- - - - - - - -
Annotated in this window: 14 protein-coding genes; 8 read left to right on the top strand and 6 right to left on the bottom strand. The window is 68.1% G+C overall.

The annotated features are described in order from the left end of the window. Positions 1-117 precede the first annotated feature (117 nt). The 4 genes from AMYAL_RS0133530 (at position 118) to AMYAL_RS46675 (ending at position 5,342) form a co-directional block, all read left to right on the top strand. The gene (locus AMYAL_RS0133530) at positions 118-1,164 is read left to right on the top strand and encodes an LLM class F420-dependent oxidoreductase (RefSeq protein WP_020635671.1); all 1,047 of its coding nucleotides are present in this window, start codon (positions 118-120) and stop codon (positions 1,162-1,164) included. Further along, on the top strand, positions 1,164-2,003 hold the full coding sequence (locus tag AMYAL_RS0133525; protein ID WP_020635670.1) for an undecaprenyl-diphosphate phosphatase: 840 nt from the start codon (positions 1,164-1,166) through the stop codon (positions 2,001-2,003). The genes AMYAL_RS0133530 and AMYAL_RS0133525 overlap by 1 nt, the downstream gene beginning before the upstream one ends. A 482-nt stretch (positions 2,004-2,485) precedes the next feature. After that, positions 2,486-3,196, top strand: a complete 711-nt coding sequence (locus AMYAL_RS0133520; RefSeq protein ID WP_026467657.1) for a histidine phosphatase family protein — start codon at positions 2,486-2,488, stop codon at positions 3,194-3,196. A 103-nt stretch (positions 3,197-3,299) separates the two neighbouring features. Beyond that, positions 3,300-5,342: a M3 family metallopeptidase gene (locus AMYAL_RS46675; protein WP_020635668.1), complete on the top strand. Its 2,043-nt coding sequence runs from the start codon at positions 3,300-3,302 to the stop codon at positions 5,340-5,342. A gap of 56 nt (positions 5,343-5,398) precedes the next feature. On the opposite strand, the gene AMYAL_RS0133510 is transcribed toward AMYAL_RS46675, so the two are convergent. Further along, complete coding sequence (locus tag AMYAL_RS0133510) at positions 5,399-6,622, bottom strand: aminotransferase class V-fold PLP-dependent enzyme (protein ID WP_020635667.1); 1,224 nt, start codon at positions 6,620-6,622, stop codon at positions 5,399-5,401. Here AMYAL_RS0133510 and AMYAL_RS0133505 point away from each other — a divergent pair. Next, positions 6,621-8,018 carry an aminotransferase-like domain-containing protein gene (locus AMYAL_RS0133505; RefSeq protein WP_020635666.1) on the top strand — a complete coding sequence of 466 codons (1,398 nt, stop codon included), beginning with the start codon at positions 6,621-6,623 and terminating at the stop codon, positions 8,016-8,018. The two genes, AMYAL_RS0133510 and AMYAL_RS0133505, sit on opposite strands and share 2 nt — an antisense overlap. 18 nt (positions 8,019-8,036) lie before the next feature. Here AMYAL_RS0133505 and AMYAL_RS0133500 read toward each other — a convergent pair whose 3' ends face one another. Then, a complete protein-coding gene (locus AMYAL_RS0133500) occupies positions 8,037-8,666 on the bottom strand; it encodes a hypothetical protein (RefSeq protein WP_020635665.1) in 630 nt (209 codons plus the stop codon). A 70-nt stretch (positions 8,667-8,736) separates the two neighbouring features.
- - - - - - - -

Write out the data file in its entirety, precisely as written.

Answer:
Annotated in this window: 14 protein-coding genes; 8 read left to right on the top strand and 6 right to left on the bottom strand. The window is 68.1% G+C overall.

The annotated features are described in order from the left end of the window. Positions 1-117 precede the first annotated feature (117 nt). The 4 genes from AMYAL_RS0133530 (at position 118) to AMYAL_RS46675 (ending at position 5,342) form a co-directional block, all read left to right on the top strand. The gene (locus AMYAL_RS0133530) at positions 118-1,164 is read left to right on the top strand and encodes an LLM class F420-dependent oxidoreductase (RefSeq protein WP_020635671.1); all 1,047 of its coding nucleotides are present in this window, start codon (positions 118-120) and stop codon (positions 1,162-1,164) included. Further along, on the top strand, positions 1,164-2,003 hold the full coding sequence (locus tag AMYAL_RS0133525; protein ID WP_020635670.1) for an undecaprenyl-diphosphate phosphatase: 840 nt from the start codon (positions 1,164-1,166) through the stop codon (positions 2,001-2,003). The genes AMYAL_RS0133530 and AMYAL_RS0133525 overlap by 1 nt, the downstream gene beginning before the upstream one ends. A 482-nt stretch (positions 2,004-2,485) precedes the next feature. After that, positions 2,486-3,196, top strand: a complete 711-nt coding sequence (locus AMYAL_RS0133520; RefSeq protein ID WP_026467657.1) for a histidine phosphatase family protein — start codon at positions 2,486-2,488, stop codon at positions 3,194-3,196. A 103-nt stretch (positions 3,197-3,299) separates the two neighbouring features. Beyond that, positions 3,300-5,342: a M3 family metallopeptidase gene (locus AMYAL_RS46675; protein WP_020635668.1), complete on the top strand. Its 2,043-nt coding sequence runs from the start codon at positions 3,300-3,302 to the stop codon at positions 5,340-5,342. A gap of 56 nt (positions 5,343-5,398) precedes the next feature. On the opposite strand, the gene AMYAL_RS0133510 is transcribed toward AMYAL_RS46675, so the two are convergent. Further along, complete coding sequence (locus tag AMYAL_RS0133510) at positions 5,399-6,622, bottom strand: aminotransferase class V-fold PLP-dependent enzyme (protein ID WP_020635667.1); 1,224 nt, start codon at positions 6,620-6,622, stop codon at positions 5,399-5,401. Here AMYAL_RS0133510 and AMYAL_RS0133505 point away from each other — a divergent pair. Next, positions 6,621-8,018 carry an aminotransferase-like domain-containing protein gene (locus AMYAL_RS0133505; RefSeq protein WP_020635666.1) on the top strand — a complete coding sequence of 466 codons (1,398 nt, stop codon included), beginning with the start codon at positions 6,621-6,623 and terminating at the stop codon, positions 8,016-8,018. The two genes, AMYAL_RS0133510 and AMYAL_RS0133505, sit on opposite strands and share 2 nt — an antisense overlap. 18 nt (positions 8,019-8,036) lie before the next feature. Here AMYAL_RS0133505 and AMYAL_RS0133500 read toward each other — a convergent pair whose 3' ends face one another. Then, a complete protein-coding gene (locus AMYAL_RS0133500) occupies positions 8,037-8,666 on the bottom strand; it encodes a hypothetical protein (RefSeq protein WP_020635665.1) in 630 nt (209 codons plus the stop codon). A 70-nt stretch (positions 8,667-8,736) separates the two neighbouring features.